It is important to note that as a given navigation menu may be used across multiple block’s on a site – each of which will have their own place within the overall design of your site – the ability to change the visual representation of the Navigation block itself has been intentionally disabled. 

This allows you to focus soley on the contents of the navigation menu.

Another benefit of this feature is that it is now possible to access and edit the inner blocks of a navigation simply by switching the editor to “code view” mode:

Managing your navigation in isolation can be extremely useful, but sometimes it’s handy to see your navigation menu within the context of which it is being displayed. This is precisely what the next feature seeks to address.

Navigation in Patterns and Template Parts

Patterns and Template Parts often contain navigation block’s. The classic example of this is a “HeaderHeader The header of your site is typically the first thing people will experience. The masthead or header art located across the top of your page is part of the look and feel of your website. It can influence a visitor’s opinion about your content and you/ your organization’s brand. It may also look different on different screen sizes.” template part containing a site logo block and a navigation block.

In WordPress 6.3, when editing a template part or a pattern that contains a navigation block, you will see any associated navigation menu displayed in the sidebar in an editable list view.

This gives you quick access to manage the navigation that is used in the canvas without needing to switch to editing the block directly within the canvas itself. 

Moreover, by displaying the name of the navigation in the sidebar, it is immediately apparent which navigation menu is being used by the block. In the future it may be possible to complement this in a reciprocal way when viewing a single Navigation Menu by listing the templates where the navigation is used.

Automatic creation of Navigation fallbacks

Previous versions of WordPress had the concept of a “fallback” Navigation which was utilized in scenarios where a Navigation block has no navigation menu associated with it.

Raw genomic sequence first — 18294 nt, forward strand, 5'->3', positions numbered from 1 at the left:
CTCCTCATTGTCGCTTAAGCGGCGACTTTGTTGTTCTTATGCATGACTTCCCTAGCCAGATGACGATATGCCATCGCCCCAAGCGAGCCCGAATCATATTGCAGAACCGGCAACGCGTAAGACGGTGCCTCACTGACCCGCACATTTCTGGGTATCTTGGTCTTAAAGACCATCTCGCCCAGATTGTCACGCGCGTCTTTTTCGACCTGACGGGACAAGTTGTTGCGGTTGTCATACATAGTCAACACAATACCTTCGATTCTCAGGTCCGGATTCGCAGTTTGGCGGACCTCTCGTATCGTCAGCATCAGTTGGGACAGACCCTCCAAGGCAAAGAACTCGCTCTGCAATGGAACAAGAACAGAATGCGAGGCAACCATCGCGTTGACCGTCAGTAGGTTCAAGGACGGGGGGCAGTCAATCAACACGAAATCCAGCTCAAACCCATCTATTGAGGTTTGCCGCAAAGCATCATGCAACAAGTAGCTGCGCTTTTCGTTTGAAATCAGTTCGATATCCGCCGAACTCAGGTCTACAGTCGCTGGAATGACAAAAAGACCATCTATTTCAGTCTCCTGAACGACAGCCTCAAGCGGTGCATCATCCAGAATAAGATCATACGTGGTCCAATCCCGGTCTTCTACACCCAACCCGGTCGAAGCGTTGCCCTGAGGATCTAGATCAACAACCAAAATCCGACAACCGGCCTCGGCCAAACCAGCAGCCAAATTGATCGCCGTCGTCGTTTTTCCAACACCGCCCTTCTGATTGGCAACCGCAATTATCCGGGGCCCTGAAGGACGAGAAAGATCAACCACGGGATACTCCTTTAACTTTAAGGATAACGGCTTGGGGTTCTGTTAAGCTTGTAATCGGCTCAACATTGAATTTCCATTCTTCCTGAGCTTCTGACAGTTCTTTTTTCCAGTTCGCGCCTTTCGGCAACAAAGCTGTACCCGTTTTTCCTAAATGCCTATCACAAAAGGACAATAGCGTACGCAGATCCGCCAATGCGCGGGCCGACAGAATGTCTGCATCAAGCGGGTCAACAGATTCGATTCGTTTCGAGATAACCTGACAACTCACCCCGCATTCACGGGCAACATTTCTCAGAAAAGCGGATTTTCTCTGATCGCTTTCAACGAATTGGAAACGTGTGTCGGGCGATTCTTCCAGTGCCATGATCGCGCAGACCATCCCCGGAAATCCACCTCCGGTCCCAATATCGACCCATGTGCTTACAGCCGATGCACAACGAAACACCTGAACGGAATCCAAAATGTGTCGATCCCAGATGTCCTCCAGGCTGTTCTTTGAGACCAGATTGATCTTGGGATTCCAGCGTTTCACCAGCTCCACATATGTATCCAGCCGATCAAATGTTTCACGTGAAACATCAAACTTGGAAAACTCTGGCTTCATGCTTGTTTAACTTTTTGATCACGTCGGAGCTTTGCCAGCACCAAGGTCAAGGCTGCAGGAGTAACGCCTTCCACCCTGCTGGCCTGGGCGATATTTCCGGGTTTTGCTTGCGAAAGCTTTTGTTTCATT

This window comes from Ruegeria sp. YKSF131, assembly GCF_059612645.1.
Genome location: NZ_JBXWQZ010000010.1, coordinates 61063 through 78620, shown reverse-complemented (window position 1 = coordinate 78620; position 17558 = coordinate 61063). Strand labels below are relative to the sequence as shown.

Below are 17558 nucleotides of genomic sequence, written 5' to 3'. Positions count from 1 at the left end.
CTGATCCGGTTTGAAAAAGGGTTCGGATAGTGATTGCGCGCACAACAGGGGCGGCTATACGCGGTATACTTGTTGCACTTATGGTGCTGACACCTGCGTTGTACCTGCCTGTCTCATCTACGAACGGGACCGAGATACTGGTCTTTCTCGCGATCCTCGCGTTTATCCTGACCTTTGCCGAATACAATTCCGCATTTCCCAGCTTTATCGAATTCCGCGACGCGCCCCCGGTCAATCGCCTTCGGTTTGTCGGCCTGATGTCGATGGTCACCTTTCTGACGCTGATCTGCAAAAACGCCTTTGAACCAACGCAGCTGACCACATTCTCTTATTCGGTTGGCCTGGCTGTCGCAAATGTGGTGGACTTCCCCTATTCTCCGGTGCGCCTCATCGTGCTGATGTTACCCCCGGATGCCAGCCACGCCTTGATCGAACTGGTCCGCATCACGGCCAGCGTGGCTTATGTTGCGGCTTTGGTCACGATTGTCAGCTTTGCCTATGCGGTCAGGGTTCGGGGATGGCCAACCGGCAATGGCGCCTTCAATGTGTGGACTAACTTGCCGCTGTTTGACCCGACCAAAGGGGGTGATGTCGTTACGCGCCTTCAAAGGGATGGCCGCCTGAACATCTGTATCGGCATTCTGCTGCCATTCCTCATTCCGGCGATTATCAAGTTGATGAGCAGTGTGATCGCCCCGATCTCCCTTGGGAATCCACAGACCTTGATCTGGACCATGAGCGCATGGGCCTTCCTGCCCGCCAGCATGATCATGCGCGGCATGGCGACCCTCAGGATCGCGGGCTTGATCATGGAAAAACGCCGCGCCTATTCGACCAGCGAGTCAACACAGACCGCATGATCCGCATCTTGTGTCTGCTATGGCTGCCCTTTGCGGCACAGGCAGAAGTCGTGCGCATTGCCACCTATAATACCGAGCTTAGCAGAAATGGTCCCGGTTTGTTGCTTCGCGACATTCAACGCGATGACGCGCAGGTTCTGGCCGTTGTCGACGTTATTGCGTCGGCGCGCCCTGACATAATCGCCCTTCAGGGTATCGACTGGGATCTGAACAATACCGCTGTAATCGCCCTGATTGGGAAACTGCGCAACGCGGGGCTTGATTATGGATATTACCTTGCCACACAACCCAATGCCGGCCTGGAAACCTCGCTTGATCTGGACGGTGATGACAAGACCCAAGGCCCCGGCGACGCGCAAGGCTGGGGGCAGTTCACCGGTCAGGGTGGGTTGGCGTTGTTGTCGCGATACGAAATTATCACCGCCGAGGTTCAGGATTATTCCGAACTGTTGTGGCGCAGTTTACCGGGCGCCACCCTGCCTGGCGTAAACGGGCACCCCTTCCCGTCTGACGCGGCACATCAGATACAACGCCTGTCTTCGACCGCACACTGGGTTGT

Depending on whether the site had existing Navigation Menus, the mechanism would either fetch an existing navigation or create a new one from scratch.

However the implementation provided a suboptimal user experience, with a noticeable loading delay upon block modification caused by fetching/creating the (“fallback”) navigation menu to be associated with the block.

With WordPress 6.3 however, this experience has been greatly improved with each Navigation block now being automatically assigned a navigation menu upon insertion. This means that once a block is ready, edits will not trigger further “loading” delays as changes are simply synchronized to the navigation menu already associated with the block.

Technical Implementation

This has been achieved by moving the majority of the fallback logic to the WordPress REST APIREST API The REST API is an acronym for the RESTful Application Program Interface (API) that uses HTTP requests to GET, PUT, POST and DELETE data. It is how the front end of an application (think “phone app” or “website”) can communicate with the data store (think “database” or “file system”) https://developer.wordpress.org/rest-api/.. A new dedicated “Navigation Fallback” endpoint now immediately returns the most “suitable” fallback navigation menu for your site.

What does “suitable” mean? This is much the same as for WordPress 6.2, namely when called the endpoint…

  • Returns the most recently created existing Navigation Menu.